Data that can take any value along a continuum (e.g. air temperature between two upper and lower boundaries) as opposed to → discrete data, which can only take integer values.
Fr.: fonction continue
The function y = f(x) is called continuous at the point x = x0 if it is defined in some neighborhood of the point x0 and if lim Δy = 0 when Δx → 0.
Fr.: spectre continu
An electromagnetic spectrum in which emitted or absorbed radiation is present continuously over all wavelengths in a given range.
Fr.: variable continu
A variable which has changes continuously, in contrast to → discrete variables.
continuous-time quantum walk
puyeš-e kuântomi bâ zamân-e peyvasté
Fr.: marche quantique à temps continu
A → quantum walk taking place entirely in the position space. Continuous-time quantum walk was introduced by E. Farhi & S. Gutmann (1998, Phys. Rev. A 58, 915).
A continuous extent or succession, which has no discrete parts, as the continuum of real numbers as opposed to the sequence of discrete integers. → continuum emission.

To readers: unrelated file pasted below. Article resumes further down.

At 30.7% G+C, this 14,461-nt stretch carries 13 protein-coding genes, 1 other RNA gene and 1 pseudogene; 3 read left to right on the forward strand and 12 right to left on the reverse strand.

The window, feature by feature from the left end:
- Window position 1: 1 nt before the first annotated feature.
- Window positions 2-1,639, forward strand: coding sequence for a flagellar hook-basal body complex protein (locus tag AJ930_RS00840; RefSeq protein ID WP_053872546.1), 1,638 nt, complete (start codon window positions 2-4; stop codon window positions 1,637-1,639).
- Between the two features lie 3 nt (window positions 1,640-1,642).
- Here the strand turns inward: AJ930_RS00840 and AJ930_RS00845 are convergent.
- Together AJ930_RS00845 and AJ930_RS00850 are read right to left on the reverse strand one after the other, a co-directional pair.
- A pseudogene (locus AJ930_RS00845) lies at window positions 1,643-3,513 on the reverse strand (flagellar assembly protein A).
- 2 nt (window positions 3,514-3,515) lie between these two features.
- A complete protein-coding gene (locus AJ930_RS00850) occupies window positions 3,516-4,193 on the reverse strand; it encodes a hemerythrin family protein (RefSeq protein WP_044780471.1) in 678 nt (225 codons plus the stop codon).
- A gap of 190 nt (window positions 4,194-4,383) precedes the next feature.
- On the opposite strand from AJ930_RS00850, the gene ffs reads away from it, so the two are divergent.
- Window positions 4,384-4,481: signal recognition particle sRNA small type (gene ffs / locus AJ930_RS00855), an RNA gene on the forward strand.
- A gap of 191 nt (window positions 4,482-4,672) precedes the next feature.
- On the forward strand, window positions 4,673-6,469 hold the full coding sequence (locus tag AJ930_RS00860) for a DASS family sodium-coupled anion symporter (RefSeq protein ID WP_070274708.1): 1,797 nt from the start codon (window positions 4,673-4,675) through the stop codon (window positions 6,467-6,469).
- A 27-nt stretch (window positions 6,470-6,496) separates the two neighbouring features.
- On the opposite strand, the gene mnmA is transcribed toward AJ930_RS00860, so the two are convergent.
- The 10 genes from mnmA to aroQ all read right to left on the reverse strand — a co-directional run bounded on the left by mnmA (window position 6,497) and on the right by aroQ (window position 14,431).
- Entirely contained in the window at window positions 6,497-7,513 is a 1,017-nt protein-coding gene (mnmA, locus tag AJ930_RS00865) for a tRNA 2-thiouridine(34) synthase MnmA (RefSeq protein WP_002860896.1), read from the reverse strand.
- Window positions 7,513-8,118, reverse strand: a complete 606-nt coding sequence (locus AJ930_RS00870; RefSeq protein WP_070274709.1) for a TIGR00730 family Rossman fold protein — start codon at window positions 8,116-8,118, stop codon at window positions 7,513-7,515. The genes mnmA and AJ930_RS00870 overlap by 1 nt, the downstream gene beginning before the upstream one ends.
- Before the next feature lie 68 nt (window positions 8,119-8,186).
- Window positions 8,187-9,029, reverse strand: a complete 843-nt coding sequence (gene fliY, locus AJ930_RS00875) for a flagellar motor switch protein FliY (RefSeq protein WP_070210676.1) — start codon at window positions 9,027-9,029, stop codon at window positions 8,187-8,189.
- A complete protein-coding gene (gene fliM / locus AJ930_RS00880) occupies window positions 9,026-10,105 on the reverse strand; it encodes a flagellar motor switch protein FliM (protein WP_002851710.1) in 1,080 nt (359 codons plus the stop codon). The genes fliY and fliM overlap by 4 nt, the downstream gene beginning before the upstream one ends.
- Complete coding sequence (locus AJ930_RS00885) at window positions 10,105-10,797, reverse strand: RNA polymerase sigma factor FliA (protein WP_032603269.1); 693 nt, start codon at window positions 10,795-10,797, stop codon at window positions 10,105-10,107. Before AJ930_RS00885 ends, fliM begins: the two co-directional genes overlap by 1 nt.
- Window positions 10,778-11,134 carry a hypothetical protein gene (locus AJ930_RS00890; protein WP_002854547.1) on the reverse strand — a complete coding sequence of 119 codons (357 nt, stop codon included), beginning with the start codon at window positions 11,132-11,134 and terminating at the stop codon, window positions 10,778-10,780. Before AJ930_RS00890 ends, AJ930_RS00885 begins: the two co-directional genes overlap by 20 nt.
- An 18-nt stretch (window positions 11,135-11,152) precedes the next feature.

From L. neut. of continuus, → continuous
Peyvastâr, from peyvast past tense stem of peyvastan "to connect, join," Mid.Pers. paywastan, from *pati-basta-, from suffix pati- (Mid.Pers. pât-, from O.Pers. paity "agaist, back, opposite to, toward, face to face, in front of," Av. paiti, akin to Skt. práti "toward, against, again, back, in return, opposite," Pali pati-, Gk. proti, pros "face to face with, toward, in addition to, near;" PIE *proti) + basta- "tied, shut" (Av./O.Pers. band- "to bind, fetter," banda- "band, tie," Skt. bandh- "to bind, tie, fasten," PIE *bhendh- "to bind," cf. Ger. binden, E. bind), cf. Skt. prati-bandh- "to tie." + -âr suffix forming verbal noun.
Fr.: émission continuum
A continuous radiation produced by three processes: radiative recombination due to transition between electron free-free states, two-photon decays of metastable levels, and thermal bremsstrahlung.
→ continuum; → emission.
Fr.: vent induit par continuum